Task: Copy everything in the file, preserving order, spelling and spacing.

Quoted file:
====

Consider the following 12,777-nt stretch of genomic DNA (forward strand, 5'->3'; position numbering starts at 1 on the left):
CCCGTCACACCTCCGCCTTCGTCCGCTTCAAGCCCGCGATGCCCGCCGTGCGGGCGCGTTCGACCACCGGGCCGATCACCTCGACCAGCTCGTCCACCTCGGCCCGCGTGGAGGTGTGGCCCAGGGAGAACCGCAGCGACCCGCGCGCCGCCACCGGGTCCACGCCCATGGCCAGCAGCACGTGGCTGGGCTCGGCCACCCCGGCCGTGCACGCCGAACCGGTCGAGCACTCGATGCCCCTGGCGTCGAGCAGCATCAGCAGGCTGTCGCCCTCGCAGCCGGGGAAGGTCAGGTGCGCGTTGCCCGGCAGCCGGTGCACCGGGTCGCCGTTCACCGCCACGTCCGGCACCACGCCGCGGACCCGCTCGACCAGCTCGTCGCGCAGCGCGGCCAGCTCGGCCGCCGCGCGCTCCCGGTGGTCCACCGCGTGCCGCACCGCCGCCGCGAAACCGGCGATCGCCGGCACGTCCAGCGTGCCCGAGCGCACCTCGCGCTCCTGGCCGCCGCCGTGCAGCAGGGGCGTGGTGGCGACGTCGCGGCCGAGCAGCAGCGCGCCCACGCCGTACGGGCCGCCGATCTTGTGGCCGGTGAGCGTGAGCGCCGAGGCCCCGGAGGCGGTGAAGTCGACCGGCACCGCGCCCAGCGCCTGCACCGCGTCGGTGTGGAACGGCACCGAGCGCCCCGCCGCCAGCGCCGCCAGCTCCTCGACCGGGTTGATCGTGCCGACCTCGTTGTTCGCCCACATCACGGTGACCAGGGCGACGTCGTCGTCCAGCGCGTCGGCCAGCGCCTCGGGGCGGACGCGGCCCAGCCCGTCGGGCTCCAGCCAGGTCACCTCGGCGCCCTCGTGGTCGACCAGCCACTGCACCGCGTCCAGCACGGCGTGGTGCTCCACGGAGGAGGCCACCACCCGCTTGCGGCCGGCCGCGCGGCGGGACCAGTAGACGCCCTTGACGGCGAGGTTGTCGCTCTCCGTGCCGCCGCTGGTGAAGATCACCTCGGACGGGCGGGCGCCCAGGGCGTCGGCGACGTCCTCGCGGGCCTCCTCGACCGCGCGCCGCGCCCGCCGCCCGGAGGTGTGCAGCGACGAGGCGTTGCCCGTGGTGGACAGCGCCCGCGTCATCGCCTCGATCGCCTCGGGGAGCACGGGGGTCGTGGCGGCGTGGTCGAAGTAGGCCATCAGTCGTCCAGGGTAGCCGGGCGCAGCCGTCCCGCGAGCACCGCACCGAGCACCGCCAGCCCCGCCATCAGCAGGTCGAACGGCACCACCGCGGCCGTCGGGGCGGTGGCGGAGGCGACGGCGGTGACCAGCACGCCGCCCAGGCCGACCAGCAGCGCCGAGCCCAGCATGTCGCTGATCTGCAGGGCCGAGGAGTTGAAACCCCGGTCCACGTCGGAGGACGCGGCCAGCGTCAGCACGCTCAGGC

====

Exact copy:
Consider the following 12,777-nt stretch of genomic DNA (forward strand, 5'->3'; position numbering starts at 1 on the left):
CCCGTCACACCTCCGCCTTCGTCCGCTTCAAGCCCGCGATGCCCGCCGTGCGGGCGCGTTCGACCACCGGGCCGATCACCTCGACCAGCTCGTCCACCTCGGCCCGCGTGGAGGTGTGGCCCAGGGAGAACCGCAGCGACCCGCGCGCCGCCACCGGGTCCACGCCCATGGCCAGCAGCACGTGGCTGGGCTCGGCCACCCCGGCCGTGCACGCCGAACCGGTCGAGCACTCGATGCCCCTGGCGTCGAGCAGCATCAGCAGGCTGTCGCCCTCGCAGCCGGGGAAGGTCAGGTGCGCGTTGCCCGGCAGCCGGTGCACCGGGTCGCCGTTCACCGCCACGTCCGGCACCACGCCGCGGACCCGCTCGACCAGCTCGTCGCGCAGCGCGGCCAGCTCGGCCGCCGCGCGCTCCCGGTGGTCCACCGCGTGCCGCACCGCCGCCGCGAAACCGGCGATCGCCGGCACGTCCAGCGTGCCCGAGCGCACCTCGCGCTCCTGGCCGCCGCCGTGCAGCAGGGGCGTGGTGGCGACGTCGCGGCCGAGCAGCAGCGCGCCCACGCCGTACGGGCCGCCGATCTTGTGGCCGGTGAGCGTGAGCGCCGAGGCCCCGGAGGCGGTGAAGTCGACCGGCACCGCGCCCAGCGCCTGCACCGCGTCGGTGTGGAACGGCACCGAGCGCCCCGCCGCCAGCGCCGCCAGCTCCTCGACCGGGTTGATCGTGCCGACCTCGTTGTTCGCCCACATCACGGTGACCAGGGCGACGTCGTCGTCCAGCGCGTCGGCCAGCGCCTCGGGGCGGACGCGGCCCAGCCCGTCGGGCTCCAGCCAGGTCACCTCGGCGCCCTCGTGGTCGACCAGCCACTGCACCGCGTCCAGCACGGCGTGGTGCTCCACGGAGGAGGCCACCACCCGCTTGCGGCCGGCCGCGCGGCGGGACCAGTAGACGCCCTTGACGGCGAGGTTGTCGCTCTCCGTGCCGCCGCTGGTGAAGATCACCTCGGACGGGCGGGCGCCCAGGGCGTCGGCGACGTCCTCGCGGGCCTCCTCGACCGCGCGCCGCGCCCGCCGCCCGGAGGTGTGCAGCGACGAGGCGTTGCCCGTGGTGGACAGCGCCCGCGTCATCGCCTCGATCGCCTCGGGGAGCACGGGGGTCGTGGCGGCGTGGTCGAAGTAGGCCATCAGTCGTCCAGGGTAGCCGGGCGCAGCCGTCCCGCGAGCACCGCACCGAGCACCGCCAGCCCCGCCATCAGCAGGTCGAACGGCACCACCGCGGCCGTCGGGGCGGTGGCGGAGGCGACGGCGGTGACCAGCACGCCGCCCAGGCCGACCAGCAGCGCCGAGCCCAGCATGTCGCTGATCTGCAGGGCCGAGGAGTTGAAACCCCGGTCCACGTCGGAGGACGCGGCCAGCGTCAGCACGCTCAGGC